Innovation Talent Inventories

Faced with a situation or opportunity that demands you try something new or change what your organization does, the type of knowledge, skills, and experience required is often different than what is used to maintain the status quo. One of the most overlooked places to look for this talent is right under our noses — or beaks — and that your birds of a feather might be closer together than you knew.

An innovation talent inventory is an exercise that organizations are advised to undertake every 6-12 months (depending on the level of dynamism within the organization and industry) to assess the talent within your organization.

Why an Inventory?

Talent acquisition and retention is a costly part of organizational development. Hiring staff often means looking at a variety of skills, yet may only enlist a few of them for a specific job. Over time it becomes easy to lose track of or forget that your team may have skills and experiences that can be brought to bear on your current project.

The process of undertaking an inventory is also a means of recognizing and reminding your team of who is on it. By looking at your staff through the lens of innovation, it’s also possible to identify attributes that were not germane at hiring or recruitment but have evolved into a need at the present day. Whether its a certification course, extra-mural activities like coaching sports, or experience working in a particular sector, these previously non-recognized experiences can now serve to support your team’s innovation project.

Undertaking an Inventory

There is no prescriptive means of undertaking an inventory and we recommend the following:

Informal interviews. Simple coffee-time conversations can make a big difference and have the added benefit of allowing your team to build trust and commitment to the innovation project in the process. Toronto-based software firm Freshbooks encourages their team to go on ‘blind dates’ (not real ones) over coffee with staff in other departments so that they can learn from each other. Informality allows for conversations to wander to different parts of a persons’ career that might have been previously unexplored.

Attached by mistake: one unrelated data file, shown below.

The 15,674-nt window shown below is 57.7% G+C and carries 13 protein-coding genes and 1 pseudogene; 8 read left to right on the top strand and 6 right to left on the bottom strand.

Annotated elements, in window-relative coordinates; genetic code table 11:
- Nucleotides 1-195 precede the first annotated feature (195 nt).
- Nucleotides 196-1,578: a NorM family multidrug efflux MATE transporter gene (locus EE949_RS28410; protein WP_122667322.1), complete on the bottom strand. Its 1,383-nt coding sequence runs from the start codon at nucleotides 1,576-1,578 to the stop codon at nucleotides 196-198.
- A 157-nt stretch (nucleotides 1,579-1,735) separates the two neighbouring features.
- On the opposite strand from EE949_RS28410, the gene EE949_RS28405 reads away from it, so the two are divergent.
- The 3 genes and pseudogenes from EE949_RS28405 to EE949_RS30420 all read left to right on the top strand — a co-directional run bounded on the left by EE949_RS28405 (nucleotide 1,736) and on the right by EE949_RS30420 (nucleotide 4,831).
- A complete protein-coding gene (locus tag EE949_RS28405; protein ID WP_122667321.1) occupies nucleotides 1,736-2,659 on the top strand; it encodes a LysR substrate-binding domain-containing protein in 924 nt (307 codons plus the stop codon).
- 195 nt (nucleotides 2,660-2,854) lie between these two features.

Resume reviews. Whether it is looking over your team’s personnel files or LinkedIn pages (all with permission and consent of your team, of course), a review of the current set of listed skills, experiences and certifications can jog your memory about what talent your team already has. Being transparent about why you’re doing this and ensuring that any exploration is done solely for the purpose of the innovation talent inventory is essential. This can be a powerful means for team and trust-building if done right and harmful if done poorly.

Surveys. A simple exploratory survey asking individuals to identify skills and abilities (less about knowledge) can catalogue your teams’ ideas and suggestions. The one risk with this approach is that many staff might still see themselves in their current role and frame their responses according to that. Like with the interviews, focusing on a person’s journey rather than their current destination is key.

Visual Mapping. Another fun and informative strategy is to use visual maps where individuals either self-plot or are plotted on a map of the situation. Plotting out the needs, wants, and opportunities on a simple large-sheet of paper and then having individuals place themselves closest to where they fit related to those needs, wants, and opportunities can be highly participatory. This works by having the page posted on a wall in a common area for a few days (e.g., coffee room) or using an electronic tool such as Miro or Mural.

Together, you will find yourself and your team learning much from what you already have and putting underused or unknown talents to work to help take your idea forward. You’ll know so much more about what you already know (and didn’t realize).

Need help putting this together? Contact us and we can show you how to engage your team and learn more, together, to set yourself for innovation, by design.

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